“He promised her that he would give her everything…as men in love always do”; yet this Queen of England must make her own way to secure her future and fortune.
Set in Medieval England amidst the bloody turmoil of the Wars of the Roses, the novel follows the remarkable rags to riches story of one incredible woman: Elizabeth Woodville. Beginning in 1464, as the two rival factions of English royalty – Lancaster and York – tear themselves apart in the battle for the crown, the young widow must petition her new Yorkist King Edward to restore her lands and inheritance. A Lancastrian by birth, and thus natural enemy of the new King, she forced by desperation to beg for the wealth her husband – killed fighting for the losing side in the last battle for the throne – left for her. Standing gracefully underneath the grand old oak tree by the side of the road near her parent’s ancestral home, she entrances the young King, enrapturing him with her beauty; within weeks, they are secretly married, and she ascends to the highest position in the land: Queen of England.
Her ascension is unprecedented and unwelcome: she is a woman of low standing, and a widow, not the rich bride intended for the new King of England, a bride that should have brought profitable treaties with foreign allies. She and her family are disliked by the King’s mother, his greatest friend and mentor Lord Warwick, and the King’s younger brother George. Yet survive they must, especially when Edward the King is still not secure on his throne. Cousin against cousin, brother against brother, families must contend for victory on the battlefield. Trusted friends turn traitor, and no-one can be certain of each other’s loyalty. The throne of England becomes a curse, doomed to ruin all those who seek to claim it.
Yet Elizabeth and her King manage to survive – for the moment – bearing numerous children that appear to demonstrate God’s blessing on their divine House of York. Most importantly, there are sons, guarantees that Edward’s rule can last beyond the volatility of civil war. Yet with each year there is rebellion; and with each rebellion, tragedy strikes. Already with two sons from her first marriage, two from her second and with several brothers to fight her cause, Elizabeth seems secure in her regal splendour at court; but in this novel, it is the women who hold the power, casting deadly curses on all those who seek to thwart their dominance.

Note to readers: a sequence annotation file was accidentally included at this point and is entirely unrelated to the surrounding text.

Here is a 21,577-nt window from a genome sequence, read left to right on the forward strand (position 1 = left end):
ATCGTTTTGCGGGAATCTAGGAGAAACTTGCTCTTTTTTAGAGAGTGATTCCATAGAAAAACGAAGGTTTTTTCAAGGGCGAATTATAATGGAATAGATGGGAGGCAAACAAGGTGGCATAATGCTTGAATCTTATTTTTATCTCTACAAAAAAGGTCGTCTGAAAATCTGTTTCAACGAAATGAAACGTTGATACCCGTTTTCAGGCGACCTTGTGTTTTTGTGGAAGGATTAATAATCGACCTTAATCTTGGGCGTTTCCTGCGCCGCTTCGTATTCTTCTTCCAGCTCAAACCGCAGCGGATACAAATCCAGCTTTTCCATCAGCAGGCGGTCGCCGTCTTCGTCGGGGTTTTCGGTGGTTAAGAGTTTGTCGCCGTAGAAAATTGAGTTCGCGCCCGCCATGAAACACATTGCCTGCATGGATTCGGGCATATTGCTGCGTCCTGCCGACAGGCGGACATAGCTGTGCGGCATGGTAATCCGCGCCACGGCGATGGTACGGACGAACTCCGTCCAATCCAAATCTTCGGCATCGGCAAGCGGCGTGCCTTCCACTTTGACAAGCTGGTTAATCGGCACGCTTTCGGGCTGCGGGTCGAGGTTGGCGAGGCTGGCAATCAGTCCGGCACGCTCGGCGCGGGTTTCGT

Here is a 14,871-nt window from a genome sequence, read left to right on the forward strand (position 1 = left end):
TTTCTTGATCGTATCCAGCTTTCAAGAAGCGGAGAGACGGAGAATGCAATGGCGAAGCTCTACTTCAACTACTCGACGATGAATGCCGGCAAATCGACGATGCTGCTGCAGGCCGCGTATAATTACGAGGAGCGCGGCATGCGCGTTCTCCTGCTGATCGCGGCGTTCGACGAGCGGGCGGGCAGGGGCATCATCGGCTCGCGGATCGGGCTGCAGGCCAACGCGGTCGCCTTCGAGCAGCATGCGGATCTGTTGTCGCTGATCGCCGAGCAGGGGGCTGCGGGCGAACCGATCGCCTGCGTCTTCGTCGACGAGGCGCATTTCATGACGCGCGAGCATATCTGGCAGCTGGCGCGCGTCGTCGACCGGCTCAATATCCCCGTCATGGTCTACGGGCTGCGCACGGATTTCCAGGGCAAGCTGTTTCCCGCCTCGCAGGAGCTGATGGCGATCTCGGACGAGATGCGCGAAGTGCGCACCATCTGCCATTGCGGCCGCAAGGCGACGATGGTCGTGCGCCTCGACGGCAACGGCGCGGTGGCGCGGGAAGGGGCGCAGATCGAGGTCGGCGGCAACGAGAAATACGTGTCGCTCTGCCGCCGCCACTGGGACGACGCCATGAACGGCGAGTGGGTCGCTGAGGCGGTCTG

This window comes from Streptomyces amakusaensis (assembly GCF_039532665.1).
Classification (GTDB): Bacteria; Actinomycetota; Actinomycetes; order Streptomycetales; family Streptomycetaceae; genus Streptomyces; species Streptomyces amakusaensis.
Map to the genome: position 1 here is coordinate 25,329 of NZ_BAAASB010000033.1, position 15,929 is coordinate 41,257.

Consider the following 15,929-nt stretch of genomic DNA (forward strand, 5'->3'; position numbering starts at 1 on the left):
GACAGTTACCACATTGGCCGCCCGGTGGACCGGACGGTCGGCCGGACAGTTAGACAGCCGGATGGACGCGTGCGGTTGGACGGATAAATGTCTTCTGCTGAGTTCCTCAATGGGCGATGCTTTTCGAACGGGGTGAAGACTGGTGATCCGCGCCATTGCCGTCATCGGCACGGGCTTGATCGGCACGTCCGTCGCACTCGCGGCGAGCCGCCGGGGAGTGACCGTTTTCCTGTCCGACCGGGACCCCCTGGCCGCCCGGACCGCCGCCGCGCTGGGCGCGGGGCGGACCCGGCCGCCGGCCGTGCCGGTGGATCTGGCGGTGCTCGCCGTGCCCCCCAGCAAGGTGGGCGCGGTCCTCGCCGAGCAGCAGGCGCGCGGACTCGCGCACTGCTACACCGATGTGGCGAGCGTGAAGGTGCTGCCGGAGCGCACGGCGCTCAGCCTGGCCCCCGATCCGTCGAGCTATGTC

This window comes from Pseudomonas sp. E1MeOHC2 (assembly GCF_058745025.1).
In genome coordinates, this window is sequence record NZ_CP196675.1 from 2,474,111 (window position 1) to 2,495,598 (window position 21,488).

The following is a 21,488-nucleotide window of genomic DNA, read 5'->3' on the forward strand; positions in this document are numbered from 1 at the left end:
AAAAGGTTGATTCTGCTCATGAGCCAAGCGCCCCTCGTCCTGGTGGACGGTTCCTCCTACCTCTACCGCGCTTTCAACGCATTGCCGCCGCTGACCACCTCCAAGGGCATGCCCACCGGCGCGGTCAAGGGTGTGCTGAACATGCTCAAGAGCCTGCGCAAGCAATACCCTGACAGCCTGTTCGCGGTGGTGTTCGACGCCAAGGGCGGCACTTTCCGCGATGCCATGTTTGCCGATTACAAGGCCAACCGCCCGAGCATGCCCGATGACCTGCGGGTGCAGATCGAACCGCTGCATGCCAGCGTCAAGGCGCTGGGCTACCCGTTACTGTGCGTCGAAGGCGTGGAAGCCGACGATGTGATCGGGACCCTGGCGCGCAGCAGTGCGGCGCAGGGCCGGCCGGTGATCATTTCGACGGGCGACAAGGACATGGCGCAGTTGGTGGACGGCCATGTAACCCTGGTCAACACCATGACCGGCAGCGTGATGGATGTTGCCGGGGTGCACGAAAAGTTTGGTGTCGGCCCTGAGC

When disaster crushes their family stability, it is the women – Elizabeth and her daughters – who must flee to safety, plotting and avenging their male kinsman. It appears only the mystical power of their enchanted ancestress, Melusina, passed down through the generations, can rescue them from ruin; yet perhaps their ruthless ambition curses them eternally, and they are running from an inescapable destiny.
Well crafted and brilliantly executed, this novel is a must-read for any interested in history, or just the intrigue of female ambition in Medieval England. It is certainly interesting to see the story of the Wars of the Roses told from a woman’s point of view, Gregory cleverly voicing the distresses and hardships they must bear as well as remaining true to the bloody history they were entrapped in. Though based heavily on fact, some parts are clearly fictionalised, and though they add interest to the story and colour sections that Gregory must have needed to fill, they tend to stereotype women’s positions in a way that is not so revolutionary as the female perspective might suggest. Witchcraft and magic are prevalent, though I suppose in the context of the 1400s, powerful women would always be suspected of enchantment.
Ultimately, it is an impressive dramatisation of one of the most intriguing episodes of English history, and I have no doubt that its adaptation on the small screen – produced by the BBC in 2013 – does it magnificent justice. It must serve as a brilliant reminder that Queens of England are just as much a force to be reckoned with as their Kings.